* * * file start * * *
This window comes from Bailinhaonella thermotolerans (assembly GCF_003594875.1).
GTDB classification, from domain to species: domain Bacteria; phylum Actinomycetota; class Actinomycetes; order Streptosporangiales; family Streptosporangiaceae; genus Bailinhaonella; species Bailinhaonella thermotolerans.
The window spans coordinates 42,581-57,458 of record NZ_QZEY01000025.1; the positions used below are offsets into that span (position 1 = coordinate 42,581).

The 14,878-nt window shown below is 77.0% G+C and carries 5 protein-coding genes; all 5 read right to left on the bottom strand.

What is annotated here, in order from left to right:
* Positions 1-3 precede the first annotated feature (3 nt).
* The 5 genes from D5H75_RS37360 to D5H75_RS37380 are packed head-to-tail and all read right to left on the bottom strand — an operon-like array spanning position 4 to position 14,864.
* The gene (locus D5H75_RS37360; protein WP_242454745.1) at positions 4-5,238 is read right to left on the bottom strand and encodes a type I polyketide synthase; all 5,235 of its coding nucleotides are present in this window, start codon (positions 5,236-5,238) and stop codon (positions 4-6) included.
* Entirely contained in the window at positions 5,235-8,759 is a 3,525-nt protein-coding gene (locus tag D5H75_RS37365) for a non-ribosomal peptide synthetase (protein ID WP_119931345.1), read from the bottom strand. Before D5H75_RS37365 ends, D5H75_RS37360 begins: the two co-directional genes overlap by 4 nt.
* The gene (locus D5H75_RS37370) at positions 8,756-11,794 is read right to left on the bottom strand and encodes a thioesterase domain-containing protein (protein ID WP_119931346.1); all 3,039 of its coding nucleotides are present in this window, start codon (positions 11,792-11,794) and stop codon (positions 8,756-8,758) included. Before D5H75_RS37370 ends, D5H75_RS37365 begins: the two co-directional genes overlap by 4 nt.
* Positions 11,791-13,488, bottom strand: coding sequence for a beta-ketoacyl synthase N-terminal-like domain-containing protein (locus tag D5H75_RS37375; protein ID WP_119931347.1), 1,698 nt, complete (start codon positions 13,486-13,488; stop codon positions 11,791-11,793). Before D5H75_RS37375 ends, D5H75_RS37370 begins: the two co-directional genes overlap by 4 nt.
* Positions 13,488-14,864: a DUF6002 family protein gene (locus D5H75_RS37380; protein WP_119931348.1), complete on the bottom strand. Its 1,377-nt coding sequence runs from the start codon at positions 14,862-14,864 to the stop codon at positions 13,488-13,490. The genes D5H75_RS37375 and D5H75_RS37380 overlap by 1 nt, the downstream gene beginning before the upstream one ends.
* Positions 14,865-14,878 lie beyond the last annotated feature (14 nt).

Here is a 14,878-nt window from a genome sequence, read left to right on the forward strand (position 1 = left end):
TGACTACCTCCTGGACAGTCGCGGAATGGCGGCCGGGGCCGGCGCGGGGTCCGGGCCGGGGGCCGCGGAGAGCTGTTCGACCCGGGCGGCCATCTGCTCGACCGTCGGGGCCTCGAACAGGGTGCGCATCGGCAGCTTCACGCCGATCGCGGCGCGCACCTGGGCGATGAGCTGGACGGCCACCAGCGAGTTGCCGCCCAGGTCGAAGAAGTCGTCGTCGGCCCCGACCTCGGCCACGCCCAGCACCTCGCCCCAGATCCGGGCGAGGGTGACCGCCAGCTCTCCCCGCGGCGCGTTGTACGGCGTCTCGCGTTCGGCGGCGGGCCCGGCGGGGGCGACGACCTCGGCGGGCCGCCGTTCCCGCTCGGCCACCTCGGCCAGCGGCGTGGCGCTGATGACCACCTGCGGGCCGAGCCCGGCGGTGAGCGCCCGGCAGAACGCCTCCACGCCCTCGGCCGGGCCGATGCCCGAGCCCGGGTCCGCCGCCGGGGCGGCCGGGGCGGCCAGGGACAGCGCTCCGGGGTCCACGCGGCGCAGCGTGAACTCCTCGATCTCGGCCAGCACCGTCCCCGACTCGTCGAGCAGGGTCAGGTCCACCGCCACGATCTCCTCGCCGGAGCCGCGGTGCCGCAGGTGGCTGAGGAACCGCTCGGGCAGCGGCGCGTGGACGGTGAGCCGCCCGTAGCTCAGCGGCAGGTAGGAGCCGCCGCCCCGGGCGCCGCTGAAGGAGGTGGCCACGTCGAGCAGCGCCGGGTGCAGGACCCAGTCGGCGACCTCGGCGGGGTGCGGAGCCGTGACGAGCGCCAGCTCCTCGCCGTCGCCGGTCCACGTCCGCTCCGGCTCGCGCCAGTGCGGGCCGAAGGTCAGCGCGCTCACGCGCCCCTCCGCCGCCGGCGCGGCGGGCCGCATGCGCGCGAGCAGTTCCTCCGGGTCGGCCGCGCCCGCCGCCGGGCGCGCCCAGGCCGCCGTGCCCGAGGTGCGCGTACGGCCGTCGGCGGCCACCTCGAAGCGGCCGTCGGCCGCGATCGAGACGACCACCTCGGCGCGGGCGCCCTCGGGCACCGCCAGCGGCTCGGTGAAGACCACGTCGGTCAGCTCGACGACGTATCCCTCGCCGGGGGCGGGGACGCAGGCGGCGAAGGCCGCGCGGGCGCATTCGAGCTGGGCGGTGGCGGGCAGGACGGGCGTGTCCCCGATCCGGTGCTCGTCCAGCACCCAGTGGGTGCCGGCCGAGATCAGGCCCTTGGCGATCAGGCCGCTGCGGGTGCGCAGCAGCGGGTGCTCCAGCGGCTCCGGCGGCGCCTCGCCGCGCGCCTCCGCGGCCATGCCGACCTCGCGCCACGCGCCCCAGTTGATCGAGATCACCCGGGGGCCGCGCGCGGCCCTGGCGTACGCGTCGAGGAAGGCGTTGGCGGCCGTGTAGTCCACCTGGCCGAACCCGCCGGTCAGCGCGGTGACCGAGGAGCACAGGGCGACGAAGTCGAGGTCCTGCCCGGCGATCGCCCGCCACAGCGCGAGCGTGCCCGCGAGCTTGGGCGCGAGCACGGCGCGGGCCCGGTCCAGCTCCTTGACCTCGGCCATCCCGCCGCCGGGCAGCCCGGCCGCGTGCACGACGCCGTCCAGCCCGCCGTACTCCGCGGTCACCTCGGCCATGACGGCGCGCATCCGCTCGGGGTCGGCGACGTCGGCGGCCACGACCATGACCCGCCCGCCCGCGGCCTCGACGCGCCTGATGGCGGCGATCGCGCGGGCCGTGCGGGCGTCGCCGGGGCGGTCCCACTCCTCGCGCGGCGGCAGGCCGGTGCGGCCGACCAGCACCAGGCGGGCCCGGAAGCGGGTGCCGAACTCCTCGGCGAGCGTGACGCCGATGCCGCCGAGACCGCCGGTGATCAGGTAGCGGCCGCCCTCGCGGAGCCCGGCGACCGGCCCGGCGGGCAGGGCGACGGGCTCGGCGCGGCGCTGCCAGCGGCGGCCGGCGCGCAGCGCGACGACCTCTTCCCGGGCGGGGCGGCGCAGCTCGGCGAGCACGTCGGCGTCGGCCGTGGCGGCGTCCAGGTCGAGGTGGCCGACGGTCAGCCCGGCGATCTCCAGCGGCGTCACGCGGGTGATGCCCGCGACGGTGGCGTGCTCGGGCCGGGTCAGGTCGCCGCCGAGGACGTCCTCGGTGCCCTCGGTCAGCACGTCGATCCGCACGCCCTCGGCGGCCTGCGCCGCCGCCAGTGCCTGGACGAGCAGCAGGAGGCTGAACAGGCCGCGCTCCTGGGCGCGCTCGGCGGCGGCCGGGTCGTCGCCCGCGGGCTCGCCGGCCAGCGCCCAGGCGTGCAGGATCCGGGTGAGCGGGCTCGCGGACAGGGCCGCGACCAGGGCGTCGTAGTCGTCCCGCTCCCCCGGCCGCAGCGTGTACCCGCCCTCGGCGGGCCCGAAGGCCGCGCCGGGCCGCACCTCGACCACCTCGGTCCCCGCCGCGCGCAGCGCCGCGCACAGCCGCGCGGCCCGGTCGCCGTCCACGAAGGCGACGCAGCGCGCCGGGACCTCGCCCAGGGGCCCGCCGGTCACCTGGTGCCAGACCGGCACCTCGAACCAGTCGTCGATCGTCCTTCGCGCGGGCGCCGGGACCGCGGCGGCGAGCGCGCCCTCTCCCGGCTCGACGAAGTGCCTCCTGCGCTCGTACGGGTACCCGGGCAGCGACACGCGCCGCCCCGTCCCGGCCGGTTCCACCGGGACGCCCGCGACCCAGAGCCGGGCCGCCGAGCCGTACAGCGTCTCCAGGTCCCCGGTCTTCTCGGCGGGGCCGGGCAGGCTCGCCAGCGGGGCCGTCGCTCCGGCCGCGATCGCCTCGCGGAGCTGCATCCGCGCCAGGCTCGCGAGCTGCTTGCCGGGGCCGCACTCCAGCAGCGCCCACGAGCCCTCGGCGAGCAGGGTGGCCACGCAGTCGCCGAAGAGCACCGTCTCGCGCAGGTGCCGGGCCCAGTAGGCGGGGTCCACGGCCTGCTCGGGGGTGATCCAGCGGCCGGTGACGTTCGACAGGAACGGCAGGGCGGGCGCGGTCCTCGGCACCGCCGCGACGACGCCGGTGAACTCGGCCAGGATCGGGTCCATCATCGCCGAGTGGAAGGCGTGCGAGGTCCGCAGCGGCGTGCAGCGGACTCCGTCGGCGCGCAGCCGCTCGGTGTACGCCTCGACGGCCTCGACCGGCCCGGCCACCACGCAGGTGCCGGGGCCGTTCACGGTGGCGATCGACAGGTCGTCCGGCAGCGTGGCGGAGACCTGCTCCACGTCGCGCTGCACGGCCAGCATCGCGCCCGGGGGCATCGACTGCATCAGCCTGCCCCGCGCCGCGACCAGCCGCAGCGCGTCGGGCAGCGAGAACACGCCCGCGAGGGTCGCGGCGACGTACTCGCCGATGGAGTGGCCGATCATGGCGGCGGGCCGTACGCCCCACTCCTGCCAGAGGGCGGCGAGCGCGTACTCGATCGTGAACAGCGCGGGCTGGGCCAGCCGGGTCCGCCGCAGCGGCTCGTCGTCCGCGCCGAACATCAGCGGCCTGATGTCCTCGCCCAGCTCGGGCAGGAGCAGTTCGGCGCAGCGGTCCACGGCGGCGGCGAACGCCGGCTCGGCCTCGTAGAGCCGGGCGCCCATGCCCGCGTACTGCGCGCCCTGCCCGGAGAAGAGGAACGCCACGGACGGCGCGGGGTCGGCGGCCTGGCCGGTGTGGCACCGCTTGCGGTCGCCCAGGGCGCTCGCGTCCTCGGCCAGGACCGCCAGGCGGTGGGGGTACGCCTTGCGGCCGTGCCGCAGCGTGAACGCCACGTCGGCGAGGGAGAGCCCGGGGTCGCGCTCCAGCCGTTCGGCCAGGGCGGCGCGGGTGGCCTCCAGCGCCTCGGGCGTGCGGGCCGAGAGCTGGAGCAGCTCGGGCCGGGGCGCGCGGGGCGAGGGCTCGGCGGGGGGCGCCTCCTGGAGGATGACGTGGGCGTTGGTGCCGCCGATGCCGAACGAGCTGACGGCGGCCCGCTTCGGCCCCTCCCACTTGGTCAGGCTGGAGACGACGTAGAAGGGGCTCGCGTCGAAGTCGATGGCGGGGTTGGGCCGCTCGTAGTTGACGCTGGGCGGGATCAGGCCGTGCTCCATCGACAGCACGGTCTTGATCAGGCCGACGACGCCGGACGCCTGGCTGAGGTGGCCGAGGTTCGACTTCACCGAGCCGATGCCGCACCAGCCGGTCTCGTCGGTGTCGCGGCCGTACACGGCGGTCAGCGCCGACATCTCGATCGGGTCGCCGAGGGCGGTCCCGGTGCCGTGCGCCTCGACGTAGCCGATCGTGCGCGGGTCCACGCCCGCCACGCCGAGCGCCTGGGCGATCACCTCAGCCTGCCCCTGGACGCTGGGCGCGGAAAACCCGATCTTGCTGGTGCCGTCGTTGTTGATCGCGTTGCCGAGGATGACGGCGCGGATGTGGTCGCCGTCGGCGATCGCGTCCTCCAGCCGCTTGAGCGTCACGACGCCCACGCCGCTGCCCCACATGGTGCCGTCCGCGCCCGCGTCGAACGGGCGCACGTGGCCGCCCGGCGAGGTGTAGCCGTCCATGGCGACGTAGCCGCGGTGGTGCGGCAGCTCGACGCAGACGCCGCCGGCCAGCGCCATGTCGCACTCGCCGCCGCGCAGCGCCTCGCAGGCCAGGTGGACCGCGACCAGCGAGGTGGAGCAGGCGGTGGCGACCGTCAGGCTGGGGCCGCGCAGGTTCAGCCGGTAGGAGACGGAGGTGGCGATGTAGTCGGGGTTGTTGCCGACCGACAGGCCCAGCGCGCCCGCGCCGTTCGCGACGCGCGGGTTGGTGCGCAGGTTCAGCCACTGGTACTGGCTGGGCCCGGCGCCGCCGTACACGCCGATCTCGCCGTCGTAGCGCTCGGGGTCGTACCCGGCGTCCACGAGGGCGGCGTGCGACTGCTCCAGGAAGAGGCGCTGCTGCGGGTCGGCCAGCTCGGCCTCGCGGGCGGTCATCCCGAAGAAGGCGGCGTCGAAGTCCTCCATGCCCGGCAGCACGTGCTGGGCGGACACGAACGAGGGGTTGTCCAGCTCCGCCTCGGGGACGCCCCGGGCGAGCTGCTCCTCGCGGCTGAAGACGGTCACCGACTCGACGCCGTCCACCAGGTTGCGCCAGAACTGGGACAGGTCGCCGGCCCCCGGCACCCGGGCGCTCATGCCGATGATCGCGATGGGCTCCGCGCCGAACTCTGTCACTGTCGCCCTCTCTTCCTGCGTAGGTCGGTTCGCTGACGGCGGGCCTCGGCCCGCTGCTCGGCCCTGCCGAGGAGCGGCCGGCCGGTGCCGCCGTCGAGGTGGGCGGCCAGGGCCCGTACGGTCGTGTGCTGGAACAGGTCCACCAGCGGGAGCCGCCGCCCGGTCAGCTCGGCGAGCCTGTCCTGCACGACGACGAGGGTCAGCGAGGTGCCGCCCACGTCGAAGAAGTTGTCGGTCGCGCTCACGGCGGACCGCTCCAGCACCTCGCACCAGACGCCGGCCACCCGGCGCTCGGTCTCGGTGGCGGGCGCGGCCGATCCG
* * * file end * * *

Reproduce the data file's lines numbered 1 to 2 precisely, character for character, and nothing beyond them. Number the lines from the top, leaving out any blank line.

This window comes from Bailinhaonella thermotolerans (assembly GCF_003594875.1).
GTDB classification, from domain to species: domain Bacteria; phylum Actinomycetota; class Actinomycetes; order Streptosporangiales; family Streptosporangiaceae; genus Bailinhaonella; species Bailinhaonella thermotolerans.